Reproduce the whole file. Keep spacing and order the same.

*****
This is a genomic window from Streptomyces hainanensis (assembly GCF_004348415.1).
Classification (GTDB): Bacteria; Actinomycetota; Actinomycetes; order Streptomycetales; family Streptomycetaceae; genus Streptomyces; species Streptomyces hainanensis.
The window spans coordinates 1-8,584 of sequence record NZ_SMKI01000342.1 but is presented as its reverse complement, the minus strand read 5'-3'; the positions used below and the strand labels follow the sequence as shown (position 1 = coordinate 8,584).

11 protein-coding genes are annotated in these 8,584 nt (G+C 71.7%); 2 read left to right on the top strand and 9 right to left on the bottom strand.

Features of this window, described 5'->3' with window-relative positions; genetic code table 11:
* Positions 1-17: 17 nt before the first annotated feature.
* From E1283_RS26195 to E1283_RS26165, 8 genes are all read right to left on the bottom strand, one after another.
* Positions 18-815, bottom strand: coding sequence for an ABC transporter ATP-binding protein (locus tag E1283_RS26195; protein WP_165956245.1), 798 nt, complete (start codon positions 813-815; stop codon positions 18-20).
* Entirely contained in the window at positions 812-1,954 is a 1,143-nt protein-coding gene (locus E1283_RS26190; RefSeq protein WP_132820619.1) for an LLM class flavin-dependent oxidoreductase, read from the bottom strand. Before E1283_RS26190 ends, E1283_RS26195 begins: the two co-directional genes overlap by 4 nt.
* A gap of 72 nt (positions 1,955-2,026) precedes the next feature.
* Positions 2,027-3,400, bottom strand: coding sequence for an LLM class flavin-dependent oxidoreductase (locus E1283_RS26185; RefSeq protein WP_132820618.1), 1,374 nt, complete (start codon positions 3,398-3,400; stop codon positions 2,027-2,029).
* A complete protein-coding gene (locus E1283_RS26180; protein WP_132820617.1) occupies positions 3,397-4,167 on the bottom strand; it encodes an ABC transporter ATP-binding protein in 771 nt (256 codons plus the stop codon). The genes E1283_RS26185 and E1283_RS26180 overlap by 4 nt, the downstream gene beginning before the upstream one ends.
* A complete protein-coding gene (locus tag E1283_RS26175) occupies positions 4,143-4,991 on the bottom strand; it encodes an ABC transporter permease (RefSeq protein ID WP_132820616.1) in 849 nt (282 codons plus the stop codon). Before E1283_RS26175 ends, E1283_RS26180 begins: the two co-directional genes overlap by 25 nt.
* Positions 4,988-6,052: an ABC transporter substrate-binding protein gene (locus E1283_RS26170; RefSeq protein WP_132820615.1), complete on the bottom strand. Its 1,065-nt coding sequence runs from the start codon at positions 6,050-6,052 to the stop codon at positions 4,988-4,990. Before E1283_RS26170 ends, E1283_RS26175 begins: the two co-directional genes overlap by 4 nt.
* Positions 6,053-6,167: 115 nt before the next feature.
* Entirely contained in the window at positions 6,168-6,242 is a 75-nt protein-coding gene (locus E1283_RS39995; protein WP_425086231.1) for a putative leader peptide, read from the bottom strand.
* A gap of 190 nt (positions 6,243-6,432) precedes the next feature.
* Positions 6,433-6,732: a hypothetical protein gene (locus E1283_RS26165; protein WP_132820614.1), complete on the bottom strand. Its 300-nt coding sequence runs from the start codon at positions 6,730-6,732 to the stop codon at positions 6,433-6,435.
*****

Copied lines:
This is a genomic window from Streptomyces hainanensis (assembly GCF_004348415.1).
Classification (GTDB): Bacteria; Actinomycetota; Actinomycetes; order Streptomycetales; family Streptomycetaceae; genus Streptomyces; species Streptomyces hainanensis.
The window spans coordinates 1-8,584 of sequence record NZ_SMKI01000342.1 but is presented as its reverse complement, the minus strand read 5'-3'; the positions used below and the strand labels follow the sequence as shown (position 1 = coordinate 8,584).

11 protein-coding genes are annotated in these 8,584 nt (G+C 71.7%); 2 read left to right on the top strand and 9 right to left on the bottom strand.

Features of this window, described 5'->3' with window-relative positions; genetic code table 11:
* Positions 1-17: 17 nt before the first annotated feature.
* From E1283_RS26195 to E1283_RS26165, 8 genes are all read right to left on the bottom strand, one after another.
* Positions 18-815, bottom strand: coding sequence for an ABC transporter ATP-binding protein (locus tag E1283_RS26195; protein WP_165956245.1), 798 nt, complete (start codon positions 813-815; stop codon positions 18-20).
* Entirely contained in the window at positions 812-1,954 is a 1,143-nt protein-coding gene (locus E1283_RS26190; RefSeq protein WP_132820619.1) for an LLM class flavin-dependent oxidoreductase, read from the bottom strand. Before E1283_RS26190 ends, E1283_RS26195 begins: the two co-directional genes overlap by 4 nt.
* A gap of 72 nt (positions 1,955-2,026) precedes the next feature.
* Positions 2,027-3,400, bottom strand: coding sequence for an LLM class flavin-dependent oxidoreductase (locus E1283_RS26185; RefSeq protein WP_132820618.1), 1,374 nt, complete (start codon positions 3,398-3,400; stop codon positions 2,027-2,029).
* A complete protein-coding gene (locus E1283_RS26180; protein WP_132820617.1) occupies positions 3,397-4,167 on the bottom strand; it encodes an ABC transporter ATP-binding protein in 771 nt (256 codons plus the stop codon). The genes E1283_RS26185 and E1283_RS26180 overlap by 4 nt, the downstream gene beginning before the upstream one ends.
* A complete protein-coding gene (locus tag E1283_RS26175) occupies positions 4,143-4,991 on the bottom strand; it encodes an ABC transporter permease (RefSeq protein ID WP_132820616.1) in 849 nt (282 codons plus the stop codon). Before E1283_RS26175 ends, E1283_RS26180 begins: the two co-directional genes overlap by 25 nt.
* Positions 4,988-6,052: an ABC transporter substrate-binding protein gene (locus E1283_RS26170; RefSeq protein WP_132820615.1), complete on the bottom strand. Its 1,065-nt coding sequence runs from the start codon at positions 6,050-6,052 to the stop codon at positions 4,988-4,990. Before E1283_RS26170 ends, E1283_RS26175 begins: the two co-directional genes overlap by 4 nt.
* Positions 6,053-6,167: 115 nt before the next feature.
* Entirely contained in the window at positions 6,168-6,242 is a 75-nt protein-coding gene (locus E1283_RS39995; protein WP_425086231.1) for a putative leader peptide, read from the bottom strand.
* A gap of 190 nt (positions 6,243-6,432) precedes the next feature.
* Positions 6,433-6,732: a hypothetical protein gene (locus E1283_RS26165; protein WP_132820614.1), complete on the bottom strand. Its 300-nt coding sequence runs from the start codon at positions 6,730-6,732 to the stop codon at positions 6,433-6,435.